Habeas corpus, the TCI and Covid-19

How are smaller jurisdictions coping with the challenges thrown up by the coronavirus? Tim Prudhoe describes how a chance jailhouse referral in the Turks and Caicos Islands led to a ‘remote’ pro bono defence of Sri Lankan detainees caught in the chaos



The destructive effect of the COVID-19 virus pandemic is all too well known. No single example is ever a sufficient illustration of such a wide-ranging problem. That said, recent litigation in the British Overseas Territory of the Turks and Caicos Islands (‘the TCI’) has seen a small jurisdiction already struggling with influx of illegal immigration having to grapple with COVID-19. Both in TCI itself and in – of all places – Sri Lanka (almost 10,000 miles from its shores). As a direct result, important issues of detention and habeas corpus had to be decided on paper without a hearing and airport closures threw repatriation efforts into chaos.

IT systems held up to the test on 24 April in a four-hour hearing on a writ of habeas corpus in respect of 15 applicants. A ruling was given on 1 May that the continued detention is not yet unlawful. Production of the applicants was via video link from a detention centre, interpreter from a separate location and the advocates also via video. At one point the Director of Immigration even gave live evidence (and was cross-examined) via video link. Difficult enough in larger jurisdictions with access to significant resources; all completely unprecedented in the TCI. Emergency legislation to allow this type of ‘remote’ production on such a writ was four days old when deployed in the face of my (unsuccessful) opposition.

Illegal immigration to TCI

During the early hours of 10 October 2019 a badly equipped Haitian sloop overloaded with illegal immigrants was stopped by immigration officials as it made landfall on the shores of the island of Providenciales, TCI. Not an especially unusual event. TCI is to the immediate north of Haiti. Anyone who knows anything in respect of Haiti understands that there are many reasons to want to leave. Unusual about that night’s arrivals was that amongst the illegal immigrants were nearly 30 Sri Lankans and signs of alleged ‘people smuggling’ (or worse, actual trafficking). That number included the individual suspected of masterminding the incredibly circuitous journey from Sri Lanka to an intended destination of Canada in search of a better and more free life.

The Sri Lankans were then detained as crimes were investigated (slowly). Very little happened to the detainees for the next month, due to problems sourcing Tamil language translators. It took almost three months from the time of arrest for police interviews to finish and decisions to be communicated from local police to immigration officials as to who was needed for the intended criminal prosecution of the alleged people-smuggler.

Illegal immigration inbound to TCI was, sadly, barely newsworthy. In early February I remained oblivious to the fact that so many Sri Lankan detainees remained in TCI. Until, that is, an existing client was in transit in the prison system back from an appeal hearing. He met the alleged criminal mastermind of the people-smuggling process in a police cell. So I was contacted. What I could establish as known facts at that point intrigued me and I agreed to dig deeper. Right from that initial stage it was clear by the involvement of seconded Irish and English police officers, as well as the presence of Canadian police at the (many) video recorded interviews, that there was a great deal more to this investigation than illegal immigration.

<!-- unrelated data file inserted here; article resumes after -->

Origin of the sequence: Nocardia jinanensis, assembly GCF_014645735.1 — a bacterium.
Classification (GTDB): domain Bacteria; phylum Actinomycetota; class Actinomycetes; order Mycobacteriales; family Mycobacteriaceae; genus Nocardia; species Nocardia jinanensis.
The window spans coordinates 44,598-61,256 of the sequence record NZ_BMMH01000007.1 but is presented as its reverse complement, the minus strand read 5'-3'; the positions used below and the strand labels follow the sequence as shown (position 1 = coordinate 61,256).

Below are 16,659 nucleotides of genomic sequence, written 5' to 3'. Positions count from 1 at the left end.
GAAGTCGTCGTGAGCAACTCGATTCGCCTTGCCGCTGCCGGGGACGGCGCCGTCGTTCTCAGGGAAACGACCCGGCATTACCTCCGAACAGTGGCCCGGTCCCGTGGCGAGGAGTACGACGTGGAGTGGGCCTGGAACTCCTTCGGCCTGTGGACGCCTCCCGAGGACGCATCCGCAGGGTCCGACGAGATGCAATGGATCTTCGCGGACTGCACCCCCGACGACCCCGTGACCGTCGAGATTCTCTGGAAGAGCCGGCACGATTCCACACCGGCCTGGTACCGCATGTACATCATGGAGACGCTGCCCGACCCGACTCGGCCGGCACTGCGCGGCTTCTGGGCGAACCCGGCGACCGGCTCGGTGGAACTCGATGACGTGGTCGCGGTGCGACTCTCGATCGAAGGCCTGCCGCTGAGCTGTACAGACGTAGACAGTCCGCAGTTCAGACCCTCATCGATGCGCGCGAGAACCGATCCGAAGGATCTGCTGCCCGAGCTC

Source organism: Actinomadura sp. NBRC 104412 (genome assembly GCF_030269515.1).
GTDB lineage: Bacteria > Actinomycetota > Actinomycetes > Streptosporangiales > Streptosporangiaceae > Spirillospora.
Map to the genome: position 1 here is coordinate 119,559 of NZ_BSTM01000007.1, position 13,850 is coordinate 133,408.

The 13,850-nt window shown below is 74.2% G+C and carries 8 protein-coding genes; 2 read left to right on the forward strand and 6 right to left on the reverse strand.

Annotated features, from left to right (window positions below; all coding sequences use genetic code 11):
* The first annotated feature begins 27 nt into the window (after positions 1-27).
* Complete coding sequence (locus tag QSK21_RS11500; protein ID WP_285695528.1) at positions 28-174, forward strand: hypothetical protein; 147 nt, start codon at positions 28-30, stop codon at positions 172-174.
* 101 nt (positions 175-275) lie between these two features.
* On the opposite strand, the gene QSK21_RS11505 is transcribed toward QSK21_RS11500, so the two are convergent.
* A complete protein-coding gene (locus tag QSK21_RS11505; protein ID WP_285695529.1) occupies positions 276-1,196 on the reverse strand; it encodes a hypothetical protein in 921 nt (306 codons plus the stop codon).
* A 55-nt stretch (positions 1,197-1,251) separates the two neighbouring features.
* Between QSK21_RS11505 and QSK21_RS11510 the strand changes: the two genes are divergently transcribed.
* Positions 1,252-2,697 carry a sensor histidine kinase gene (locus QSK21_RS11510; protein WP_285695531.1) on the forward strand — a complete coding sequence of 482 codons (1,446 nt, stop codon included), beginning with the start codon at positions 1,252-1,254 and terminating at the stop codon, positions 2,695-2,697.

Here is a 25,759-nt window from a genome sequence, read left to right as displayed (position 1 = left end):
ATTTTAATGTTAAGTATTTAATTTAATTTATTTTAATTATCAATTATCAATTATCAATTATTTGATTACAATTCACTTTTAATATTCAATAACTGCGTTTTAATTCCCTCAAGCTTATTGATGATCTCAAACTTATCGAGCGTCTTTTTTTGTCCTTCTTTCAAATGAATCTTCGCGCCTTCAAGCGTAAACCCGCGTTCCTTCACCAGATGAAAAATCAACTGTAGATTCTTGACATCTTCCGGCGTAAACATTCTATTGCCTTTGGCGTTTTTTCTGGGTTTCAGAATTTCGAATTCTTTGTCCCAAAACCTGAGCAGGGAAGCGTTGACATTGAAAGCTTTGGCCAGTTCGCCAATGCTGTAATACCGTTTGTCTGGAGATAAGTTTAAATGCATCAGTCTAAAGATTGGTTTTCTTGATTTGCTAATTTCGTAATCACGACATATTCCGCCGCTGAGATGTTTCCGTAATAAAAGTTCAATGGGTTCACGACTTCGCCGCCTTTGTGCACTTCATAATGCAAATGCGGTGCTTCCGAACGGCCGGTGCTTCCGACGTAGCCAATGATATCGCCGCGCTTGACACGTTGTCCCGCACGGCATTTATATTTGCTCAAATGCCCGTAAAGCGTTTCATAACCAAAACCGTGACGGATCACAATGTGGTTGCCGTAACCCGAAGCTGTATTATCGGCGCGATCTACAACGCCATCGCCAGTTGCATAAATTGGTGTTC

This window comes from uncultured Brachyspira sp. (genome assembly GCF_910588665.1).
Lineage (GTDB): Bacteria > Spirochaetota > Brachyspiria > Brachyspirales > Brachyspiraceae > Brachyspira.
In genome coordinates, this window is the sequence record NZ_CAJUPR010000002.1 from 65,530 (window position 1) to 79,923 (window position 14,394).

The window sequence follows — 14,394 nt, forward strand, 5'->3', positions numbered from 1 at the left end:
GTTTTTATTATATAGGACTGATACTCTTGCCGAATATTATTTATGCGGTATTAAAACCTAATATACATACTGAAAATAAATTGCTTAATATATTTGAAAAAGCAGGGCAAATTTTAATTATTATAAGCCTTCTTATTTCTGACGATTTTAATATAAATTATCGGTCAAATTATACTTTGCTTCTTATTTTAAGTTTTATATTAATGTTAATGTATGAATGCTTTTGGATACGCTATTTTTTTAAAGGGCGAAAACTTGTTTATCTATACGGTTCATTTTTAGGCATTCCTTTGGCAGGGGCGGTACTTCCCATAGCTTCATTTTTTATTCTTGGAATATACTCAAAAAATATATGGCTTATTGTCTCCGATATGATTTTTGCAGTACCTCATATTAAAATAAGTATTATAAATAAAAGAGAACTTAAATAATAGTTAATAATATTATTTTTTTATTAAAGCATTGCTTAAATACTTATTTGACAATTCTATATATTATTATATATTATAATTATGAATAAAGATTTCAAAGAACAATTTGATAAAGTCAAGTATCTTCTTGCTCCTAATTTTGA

The sheer scale of the smuggling operation was apparently unprecedented in TCI. So too the involvement of those who had started their journey from so far away. That TCI was considered a safe ‘trans-shipment’ point and sufficiently porous for that seemed to speak to possible systemic problems of corruption. The journey for many of the Sri Lankans seems to have been Sri Lanka to Dubai, Dubai to Istanbul, Istanbul to Havana, Havana to Kingston Jamaica, Kingston on to Port-au-Prince in Haiti and then north to Port-de-Paix. From there, departure from Haiti via boat for TCI. With the prosecution of the alleged smuggler still pending, it remains to be seen what onward journey to Canada is alleged, but there is no doubt that TCI was not a final destination.

Challenge to legal standing and other obstacles

A couple of years before I had still been a barrister partner and trial lawyer in a global disputes firm headquartered in New York; but I missed varied advocacy (and cases that didn’t last years and involve a dozen or more lawyers) too much and so returned to TCI where I had commenced my overseas practice many years before. Caribbean offshore jurisdictions outside of the ‘Big Three’ (Bermuda, the British Virgin Islands and Cayman) do not demand a work specialty from a litigation lawyer as a pre-condition to success and are hidden gems for that reason alone. Besides, being old enough to have started at the English Bar with a common law practice, criminal work is very familiar from those early days and criminal appeals have always remained part of my practice.

It was during the disclosure process in the smuggling prosecution that it first became apparent to me that the Sri Lankans remained detained in TCI in a facility not designed for long-term incarceration. There was no discernible ‘plan’ as to that status quo changing any time soon. At a preliminary hearing I raised the issue of ongoing detention of the so-called ‘smuggled’ Sri Lankans and their rights of access to legal advice (guaranteed under the TCI Constitution). It was because I expected a certain response in open court from the prosecutor – to the effect that it was of no concern to her whether such rights were being flouted – that I had a colleague at that hearing to ‘harvest’ content for an affidavit from him in support of the (by then) intended necessary initial step for the grant of a writ of habeas corpus in respect of one or more of the detainees.